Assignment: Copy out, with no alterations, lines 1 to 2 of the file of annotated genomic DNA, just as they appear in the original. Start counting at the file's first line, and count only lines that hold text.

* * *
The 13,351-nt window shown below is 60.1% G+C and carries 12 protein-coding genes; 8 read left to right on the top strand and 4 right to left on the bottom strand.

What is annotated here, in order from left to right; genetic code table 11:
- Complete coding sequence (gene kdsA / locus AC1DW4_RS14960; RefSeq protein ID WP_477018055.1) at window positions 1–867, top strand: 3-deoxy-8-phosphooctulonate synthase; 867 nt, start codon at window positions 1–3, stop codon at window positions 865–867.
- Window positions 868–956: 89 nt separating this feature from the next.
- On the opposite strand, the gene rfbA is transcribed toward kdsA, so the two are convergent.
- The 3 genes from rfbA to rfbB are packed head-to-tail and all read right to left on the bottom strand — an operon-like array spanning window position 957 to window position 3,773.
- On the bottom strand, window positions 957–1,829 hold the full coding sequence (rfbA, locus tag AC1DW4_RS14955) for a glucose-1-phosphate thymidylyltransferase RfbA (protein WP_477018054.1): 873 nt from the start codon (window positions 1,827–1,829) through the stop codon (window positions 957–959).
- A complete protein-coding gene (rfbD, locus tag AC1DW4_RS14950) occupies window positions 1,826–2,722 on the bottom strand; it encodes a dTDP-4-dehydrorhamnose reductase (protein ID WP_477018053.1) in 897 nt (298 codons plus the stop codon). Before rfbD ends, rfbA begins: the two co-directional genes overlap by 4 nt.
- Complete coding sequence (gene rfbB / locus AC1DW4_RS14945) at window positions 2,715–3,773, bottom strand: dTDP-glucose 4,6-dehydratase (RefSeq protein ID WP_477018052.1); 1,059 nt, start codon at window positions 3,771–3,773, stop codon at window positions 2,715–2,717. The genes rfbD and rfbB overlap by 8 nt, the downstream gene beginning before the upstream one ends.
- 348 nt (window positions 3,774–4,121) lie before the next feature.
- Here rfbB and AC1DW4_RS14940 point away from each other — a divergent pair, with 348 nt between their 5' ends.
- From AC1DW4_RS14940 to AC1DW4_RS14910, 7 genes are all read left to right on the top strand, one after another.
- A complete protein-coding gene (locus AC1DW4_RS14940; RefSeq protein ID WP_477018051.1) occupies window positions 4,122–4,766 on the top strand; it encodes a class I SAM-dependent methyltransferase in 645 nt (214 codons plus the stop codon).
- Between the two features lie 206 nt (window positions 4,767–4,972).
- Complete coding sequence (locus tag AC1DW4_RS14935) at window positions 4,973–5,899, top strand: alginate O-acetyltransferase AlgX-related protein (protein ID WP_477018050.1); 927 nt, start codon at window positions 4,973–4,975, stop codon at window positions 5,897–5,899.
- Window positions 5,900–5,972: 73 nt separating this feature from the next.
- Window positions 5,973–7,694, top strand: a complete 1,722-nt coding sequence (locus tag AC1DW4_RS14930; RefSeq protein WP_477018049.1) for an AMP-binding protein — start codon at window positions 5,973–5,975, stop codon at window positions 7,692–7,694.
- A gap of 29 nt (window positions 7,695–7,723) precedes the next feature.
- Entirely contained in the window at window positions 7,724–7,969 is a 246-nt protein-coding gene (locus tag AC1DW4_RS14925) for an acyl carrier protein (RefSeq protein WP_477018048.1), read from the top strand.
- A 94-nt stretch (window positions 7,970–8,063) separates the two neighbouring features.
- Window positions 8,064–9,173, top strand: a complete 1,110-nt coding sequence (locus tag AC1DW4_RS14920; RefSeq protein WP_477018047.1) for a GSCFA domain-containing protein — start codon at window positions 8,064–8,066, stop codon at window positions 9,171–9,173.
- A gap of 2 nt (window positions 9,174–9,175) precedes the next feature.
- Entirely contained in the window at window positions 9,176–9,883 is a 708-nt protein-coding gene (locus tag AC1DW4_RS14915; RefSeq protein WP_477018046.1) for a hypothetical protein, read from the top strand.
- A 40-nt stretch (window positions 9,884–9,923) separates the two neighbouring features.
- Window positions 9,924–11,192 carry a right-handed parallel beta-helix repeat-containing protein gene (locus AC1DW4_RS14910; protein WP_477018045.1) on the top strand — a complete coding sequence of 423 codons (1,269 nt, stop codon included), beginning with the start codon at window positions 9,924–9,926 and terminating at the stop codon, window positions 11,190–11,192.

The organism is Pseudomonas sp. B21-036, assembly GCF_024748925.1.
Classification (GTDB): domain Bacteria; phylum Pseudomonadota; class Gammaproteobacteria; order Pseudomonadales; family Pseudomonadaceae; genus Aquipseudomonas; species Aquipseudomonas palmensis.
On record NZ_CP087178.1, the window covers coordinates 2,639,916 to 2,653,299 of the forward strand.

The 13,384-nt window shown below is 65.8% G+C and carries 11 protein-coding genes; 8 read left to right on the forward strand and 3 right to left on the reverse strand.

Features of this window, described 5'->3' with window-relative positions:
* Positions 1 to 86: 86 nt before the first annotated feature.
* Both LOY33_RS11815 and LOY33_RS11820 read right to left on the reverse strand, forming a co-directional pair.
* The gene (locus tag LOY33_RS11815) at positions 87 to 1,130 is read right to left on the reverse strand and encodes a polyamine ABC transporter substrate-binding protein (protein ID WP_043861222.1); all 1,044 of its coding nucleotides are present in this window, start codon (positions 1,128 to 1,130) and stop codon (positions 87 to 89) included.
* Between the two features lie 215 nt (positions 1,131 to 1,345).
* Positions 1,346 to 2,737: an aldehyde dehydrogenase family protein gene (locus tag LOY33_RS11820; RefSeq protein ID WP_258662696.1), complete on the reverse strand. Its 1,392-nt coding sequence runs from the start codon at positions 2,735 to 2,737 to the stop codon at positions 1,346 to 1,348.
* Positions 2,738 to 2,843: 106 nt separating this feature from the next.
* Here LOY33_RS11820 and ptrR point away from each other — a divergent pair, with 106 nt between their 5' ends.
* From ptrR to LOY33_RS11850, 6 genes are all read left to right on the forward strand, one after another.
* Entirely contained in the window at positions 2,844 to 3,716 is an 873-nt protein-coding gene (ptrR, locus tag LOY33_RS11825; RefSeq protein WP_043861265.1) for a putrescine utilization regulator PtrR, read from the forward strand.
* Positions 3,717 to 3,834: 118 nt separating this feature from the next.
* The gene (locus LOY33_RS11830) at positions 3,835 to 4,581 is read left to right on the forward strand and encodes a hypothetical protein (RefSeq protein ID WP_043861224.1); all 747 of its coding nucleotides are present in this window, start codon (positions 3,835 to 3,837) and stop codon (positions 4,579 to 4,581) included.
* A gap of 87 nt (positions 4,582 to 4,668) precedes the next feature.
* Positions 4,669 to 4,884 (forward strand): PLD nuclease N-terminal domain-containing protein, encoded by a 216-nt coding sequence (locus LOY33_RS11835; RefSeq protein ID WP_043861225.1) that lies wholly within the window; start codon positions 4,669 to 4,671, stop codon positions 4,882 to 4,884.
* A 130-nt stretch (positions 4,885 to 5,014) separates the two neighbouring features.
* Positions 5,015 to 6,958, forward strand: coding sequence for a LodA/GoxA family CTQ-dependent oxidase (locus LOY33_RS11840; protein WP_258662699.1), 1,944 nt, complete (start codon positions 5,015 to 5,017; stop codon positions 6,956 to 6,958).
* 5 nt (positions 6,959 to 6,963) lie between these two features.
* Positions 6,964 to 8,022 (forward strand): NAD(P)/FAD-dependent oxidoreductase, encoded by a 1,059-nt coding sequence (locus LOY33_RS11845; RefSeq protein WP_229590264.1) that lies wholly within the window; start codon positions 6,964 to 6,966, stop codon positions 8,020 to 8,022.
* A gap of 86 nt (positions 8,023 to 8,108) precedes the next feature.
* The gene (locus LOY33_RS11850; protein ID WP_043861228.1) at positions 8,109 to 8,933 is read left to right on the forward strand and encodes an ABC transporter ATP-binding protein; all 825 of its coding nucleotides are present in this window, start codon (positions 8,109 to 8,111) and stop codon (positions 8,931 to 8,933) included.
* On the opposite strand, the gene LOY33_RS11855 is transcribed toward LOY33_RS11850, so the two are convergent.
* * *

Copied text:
The 13,351-nt window shown below is 60.1% G+C and carries 12 protein-coding genes; 8 read left to right on the top strand and 4 right to left on the bottom strand.

What is annotated here, in order from left to right; genetic code table 11: